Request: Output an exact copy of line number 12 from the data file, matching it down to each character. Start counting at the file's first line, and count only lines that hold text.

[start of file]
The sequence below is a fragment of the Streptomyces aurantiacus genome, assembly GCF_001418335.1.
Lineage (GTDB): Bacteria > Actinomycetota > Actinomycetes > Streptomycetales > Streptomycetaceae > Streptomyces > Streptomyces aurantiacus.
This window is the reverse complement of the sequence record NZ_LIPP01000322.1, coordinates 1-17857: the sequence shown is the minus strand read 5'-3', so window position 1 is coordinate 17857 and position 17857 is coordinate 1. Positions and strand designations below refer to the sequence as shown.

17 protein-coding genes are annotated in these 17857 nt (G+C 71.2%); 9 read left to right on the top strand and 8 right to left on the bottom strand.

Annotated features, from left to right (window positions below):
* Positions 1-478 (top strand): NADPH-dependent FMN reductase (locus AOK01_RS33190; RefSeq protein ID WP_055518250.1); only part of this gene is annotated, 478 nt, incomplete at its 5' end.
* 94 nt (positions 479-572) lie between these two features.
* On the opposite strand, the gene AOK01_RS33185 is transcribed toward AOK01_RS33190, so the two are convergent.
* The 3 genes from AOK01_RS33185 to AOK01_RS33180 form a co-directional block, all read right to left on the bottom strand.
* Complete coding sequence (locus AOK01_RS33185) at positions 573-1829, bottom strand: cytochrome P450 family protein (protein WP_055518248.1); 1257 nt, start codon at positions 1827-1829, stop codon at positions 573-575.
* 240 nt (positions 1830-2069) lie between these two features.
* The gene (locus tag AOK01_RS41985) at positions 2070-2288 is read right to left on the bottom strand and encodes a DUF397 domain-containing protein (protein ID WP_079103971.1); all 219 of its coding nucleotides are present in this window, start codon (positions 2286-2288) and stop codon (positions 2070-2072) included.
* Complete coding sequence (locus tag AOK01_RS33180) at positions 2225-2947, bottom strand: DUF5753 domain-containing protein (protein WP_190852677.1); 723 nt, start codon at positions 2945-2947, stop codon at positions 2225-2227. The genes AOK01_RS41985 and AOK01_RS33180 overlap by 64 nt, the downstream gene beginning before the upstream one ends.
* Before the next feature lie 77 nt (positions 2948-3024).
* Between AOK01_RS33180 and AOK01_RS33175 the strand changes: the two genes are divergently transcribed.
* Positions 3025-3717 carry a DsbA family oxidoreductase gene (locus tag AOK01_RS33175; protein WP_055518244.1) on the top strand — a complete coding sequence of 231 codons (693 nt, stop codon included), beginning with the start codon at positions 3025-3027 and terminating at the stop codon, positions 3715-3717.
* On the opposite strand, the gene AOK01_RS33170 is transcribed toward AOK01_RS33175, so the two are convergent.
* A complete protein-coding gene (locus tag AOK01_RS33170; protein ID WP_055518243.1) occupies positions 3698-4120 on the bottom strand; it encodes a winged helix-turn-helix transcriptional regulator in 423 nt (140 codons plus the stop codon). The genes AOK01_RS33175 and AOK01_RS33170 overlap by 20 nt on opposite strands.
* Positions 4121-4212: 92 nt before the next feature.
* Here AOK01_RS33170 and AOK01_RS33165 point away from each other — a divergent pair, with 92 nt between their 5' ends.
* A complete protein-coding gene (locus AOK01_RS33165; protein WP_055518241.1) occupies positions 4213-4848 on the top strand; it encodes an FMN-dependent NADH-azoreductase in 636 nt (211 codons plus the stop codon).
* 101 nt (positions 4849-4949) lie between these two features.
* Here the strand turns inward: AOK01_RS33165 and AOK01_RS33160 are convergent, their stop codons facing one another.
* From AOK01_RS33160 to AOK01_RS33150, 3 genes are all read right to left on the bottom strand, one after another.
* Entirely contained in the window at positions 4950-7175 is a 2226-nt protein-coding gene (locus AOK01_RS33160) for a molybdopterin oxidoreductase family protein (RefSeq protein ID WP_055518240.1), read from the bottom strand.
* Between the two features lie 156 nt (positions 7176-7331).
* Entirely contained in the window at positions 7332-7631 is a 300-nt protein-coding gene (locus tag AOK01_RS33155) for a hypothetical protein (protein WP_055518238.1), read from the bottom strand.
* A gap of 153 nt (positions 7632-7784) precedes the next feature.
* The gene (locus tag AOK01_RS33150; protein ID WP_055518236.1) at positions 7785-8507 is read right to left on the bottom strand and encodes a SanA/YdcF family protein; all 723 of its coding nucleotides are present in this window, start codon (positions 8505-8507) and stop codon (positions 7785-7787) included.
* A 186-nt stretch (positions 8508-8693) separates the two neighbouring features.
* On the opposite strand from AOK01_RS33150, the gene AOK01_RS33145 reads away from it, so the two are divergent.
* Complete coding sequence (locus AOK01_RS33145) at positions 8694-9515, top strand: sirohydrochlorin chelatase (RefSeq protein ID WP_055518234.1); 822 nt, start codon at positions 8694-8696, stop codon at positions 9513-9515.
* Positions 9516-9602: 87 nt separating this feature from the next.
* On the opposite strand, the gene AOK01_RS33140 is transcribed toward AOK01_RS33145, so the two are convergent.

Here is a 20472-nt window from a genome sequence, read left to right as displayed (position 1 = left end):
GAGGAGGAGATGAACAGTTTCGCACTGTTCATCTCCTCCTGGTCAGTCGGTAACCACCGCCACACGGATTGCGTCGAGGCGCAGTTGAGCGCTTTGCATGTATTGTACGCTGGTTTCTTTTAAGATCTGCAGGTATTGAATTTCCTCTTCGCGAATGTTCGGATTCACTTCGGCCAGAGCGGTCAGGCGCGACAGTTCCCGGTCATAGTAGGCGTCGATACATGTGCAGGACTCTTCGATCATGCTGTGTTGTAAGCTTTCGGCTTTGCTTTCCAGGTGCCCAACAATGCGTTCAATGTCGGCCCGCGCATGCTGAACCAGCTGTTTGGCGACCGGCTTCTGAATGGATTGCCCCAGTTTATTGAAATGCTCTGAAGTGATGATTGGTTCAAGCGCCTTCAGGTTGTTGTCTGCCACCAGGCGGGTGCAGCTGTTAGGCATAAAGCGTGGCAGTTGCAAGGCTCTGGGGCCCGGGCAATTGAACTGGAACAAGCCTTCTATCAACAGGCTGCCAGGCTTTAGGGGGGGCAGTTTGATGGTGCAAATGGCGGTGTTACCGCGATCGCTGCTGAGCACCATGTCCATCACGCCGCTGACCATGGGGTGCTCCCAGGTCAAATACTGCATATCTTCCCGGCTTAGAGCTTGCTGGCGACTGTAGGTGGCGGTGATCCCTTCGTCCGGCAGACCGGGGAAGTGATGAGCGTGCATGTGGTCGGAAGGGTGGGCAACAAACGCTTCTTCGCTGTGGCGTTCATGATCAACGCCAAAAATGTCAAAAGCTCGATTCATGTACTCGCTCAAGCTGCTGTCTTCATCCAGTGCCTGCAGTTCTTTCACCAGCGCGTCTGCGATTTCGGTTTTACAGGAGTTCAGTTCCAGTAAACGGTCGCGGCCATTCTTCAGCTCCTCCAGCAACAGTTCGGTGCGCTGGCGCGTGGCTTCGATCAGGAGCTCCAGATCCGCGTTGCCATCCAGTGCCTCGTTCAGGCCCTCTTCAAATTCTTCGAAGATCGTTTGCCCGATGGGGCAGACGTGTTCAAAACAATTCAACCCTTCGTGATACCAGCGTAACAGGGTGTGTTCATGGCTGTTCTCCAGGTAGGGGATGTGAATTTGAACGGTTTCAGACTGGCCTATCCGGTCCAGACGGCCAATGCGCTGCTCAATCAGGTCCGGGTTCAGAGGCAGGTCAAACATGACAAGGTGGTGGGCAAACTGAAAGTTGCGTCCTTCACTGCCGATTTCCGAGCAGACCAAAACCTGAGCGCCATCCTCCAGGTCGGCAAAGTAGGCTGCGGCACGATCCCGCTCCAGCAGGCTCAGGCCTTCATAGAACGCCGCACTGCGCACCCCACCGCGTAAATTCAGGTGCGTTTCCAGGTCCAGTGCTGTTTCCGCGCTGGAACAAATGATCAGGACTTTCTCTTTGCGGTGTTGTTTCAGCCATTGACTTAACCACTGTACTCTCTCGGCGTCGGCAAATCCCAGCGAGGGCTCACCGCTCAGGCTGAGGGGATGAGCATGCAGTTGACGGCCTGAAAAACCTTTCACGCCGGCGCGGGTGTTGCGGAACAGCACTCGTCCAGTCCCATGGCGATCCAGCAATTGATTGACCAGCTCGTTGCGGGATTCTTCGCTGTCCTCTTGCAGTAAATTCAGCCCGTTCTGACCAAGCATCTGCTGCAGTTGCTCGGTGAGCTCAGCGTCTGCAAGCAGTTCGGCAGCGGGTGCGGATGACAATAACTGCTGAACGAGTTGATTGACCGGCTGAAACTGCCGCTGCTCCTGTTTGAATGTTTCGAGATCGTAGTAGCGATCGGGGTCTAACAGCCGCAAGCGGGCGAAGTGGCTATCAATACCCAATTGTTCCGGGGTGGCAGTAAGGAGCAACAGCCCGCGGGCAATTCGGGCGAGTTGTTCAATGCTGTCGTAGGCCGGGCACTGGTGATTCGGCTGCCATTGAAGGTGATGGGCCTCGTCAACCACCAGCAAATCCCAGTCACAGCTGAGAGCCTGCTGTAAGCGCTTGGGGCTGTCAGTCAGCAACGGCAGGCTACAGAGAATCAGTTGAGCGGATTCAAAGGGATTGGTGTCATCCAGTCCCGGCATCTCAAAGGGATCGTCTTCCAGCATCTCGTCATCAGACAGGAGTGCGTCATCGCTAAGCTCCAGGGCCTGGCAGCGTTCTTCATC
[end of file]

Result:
* The gene (locus tag AOK01_RS41985) at positions 2070-2288 is read right to left on the bottom strand and encodes a DUF397 domain-containing protein (protein ID WP_079103971.1); all 219 of its coding nucleotides are present in this window, start codon (positions 2286-2288) and stop codon (positions 2070-2072) included.